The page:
Charities urge councils to call off bailiffs

Charities have urged councils to call off bailiffs pursuing vulnerable residents for council tax debts.

StepChange and the Money Advice Trust claim that councils’ use of bailiffs is rising to match rising council tax debt.

Both charities argue that this threat of bailiffs causes extra stress and anxiety to those in debt and has called for councils to give residents ‘breathing space’.

Mike O'Connor, chief executive of StepChange, has labeled the use of Bailiffs as ‘counterproductive’ and has called for it to ’stop immediately’. He argues that the current system should be replaced with one that is ‘fairer and more constructive’.

The Local Government Association (LGA) has responded to the claims by saying that bailiffs are only used as a ‘last resort’.

Claire Kober, resources portfolio holder at the LGA, said: "Faced with growing funding pressures, councils are increasingly unable to plug the ever-widening gap between the money they receive to fund council tax support and they need to protect those on low incomes.

"No one wants to ask those on the lowest incomes to pay more. Significant cuts to the money councils receive to look after the elderly, protect children, repair roads and collect bins, mean many have had little choice but to reduce council tax discounts for the working-age poor or low income families - who may have never paid council tax before – to avoid finding even more savings from spending on local services to meet the shortfall.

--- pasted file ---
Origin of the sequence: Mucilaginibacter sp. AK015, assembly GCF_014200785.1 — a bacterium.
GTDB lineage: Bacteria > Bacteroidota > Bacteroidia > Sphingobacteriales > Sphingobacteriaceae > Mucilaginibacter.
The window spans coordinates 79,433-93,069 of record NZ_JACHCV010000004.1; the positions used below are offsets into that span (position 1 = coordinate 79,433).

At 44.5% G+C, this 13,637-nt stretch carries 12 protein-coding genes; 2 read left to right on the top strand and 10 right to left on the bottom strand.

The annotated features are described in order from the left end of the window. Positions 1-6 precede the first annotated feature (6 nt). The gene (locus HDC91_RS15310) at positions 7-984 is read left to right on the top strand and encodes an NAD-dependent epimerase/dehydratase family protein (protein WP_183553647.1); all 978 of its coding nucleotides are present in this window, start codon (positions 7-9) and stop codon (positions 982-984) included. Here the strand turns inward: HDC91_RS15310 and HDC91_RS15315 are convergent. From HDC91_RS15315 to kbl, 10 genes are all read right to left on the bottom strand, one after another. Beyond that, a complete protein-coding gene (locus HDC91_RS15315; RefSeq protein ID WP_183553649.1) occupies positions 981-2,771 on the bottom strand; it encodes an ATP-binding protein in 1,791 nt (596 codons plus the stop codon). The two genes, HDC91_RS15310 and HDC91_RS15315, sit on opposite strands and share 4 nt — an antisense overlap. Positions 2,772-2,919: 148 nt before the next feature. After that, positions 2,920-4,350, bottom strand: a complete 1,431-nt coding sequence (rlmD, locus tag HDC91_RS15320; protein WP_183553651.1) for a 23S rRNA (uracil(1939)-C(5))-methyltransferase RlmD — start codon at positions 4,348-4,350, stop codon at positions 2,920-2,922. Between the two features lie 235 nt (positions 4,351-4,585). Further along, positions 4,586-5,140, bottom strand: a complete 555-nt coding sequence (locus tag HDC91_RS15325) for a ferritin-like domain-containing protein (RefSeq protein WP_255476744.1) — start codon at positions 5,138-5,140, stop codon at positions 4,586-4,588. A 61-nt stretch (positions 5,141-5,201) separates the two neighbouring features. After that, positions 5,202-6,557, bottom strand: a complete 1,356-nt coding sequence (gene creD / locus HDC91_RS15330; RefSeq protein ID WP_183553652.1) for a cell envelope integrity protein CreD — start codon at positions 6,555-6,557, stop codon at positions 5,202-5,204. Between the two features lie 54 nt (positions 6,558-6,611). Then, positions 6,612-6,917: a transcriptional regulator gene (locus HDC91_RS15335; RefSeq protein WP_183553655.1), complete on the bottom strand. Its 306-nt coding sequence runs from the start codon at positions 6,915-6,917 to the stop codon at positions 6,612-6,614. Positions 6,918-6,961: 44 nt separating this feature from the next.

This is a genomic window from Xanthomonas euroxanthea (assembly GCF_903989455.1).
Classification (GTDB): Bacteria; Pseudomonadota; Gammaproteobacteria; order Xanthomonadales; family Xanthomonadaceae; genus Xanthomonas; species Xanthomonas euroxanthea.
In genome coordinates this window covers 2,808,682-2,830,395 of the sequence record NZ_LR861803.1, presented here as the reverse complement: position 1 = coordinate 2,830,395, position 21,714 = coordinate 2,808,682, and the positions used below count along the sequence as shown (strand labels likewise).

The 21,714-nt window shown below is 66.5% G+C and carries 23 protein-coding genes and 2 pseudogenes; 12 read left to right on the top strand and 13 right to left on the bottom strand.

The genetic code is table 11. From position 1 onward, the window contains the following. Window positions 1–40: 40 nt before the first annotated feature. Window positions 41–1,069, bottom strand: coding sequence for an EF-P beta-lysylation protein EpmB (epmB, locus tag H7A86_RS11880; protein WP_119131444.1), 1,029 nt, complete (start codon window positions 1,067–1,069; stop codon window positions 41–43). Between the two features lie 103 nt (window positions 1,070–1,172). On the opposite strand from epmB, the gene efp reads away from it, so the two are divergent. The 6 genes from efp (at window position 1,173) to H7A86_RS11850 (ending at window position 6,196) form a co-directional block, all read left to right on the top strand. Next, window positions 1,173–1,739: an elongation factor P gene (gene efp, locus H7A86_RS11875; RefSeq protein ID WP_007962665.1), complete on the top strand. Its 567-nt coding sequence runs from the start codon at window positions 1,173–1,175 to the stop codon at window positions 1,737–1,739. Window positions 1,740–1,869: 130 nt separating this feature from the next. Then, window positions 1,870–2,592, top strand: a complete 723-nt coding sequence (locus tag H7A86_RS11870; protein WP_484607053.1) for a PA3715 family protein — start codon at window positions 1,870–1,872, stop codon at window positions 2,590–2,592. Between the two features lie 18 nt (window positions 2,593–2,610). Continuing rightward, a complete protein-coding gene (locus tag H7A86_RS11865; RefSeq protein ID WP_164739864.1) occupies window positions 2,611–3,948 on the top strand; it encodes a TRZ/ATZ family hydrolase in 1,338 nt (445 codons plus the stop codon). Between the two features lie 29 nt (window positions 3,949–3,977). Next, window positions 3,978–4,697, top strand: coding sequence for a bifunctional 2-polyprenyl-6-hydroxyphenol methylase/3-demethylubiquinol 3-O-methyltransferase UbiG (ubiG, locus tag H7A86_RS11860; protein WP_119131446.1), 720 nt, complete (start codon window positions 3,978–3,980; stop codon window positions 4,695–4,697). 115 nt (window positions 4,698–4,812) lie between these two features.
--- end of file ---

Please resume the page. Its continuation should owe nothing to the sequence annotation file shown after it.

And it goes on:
Kober stressed that councils have a duty to collect taxes so important services are not negatively affected.

She added: "We have worked closely with Citizens Advice on a protocol for councils using bailiffs when recovering debts. It includes the need for fair collection and enforcement policies and the ability for councils to take back cases involving vulnerable families. We agree that bailiffs should only ever be used as a last resort. Before the situation reaches a stage where bailiffs are involved several letters should have been written, people should have been encouraged to apply for financial support, and efforts should be made to arrange new payment plans or to attach the debt to a salary.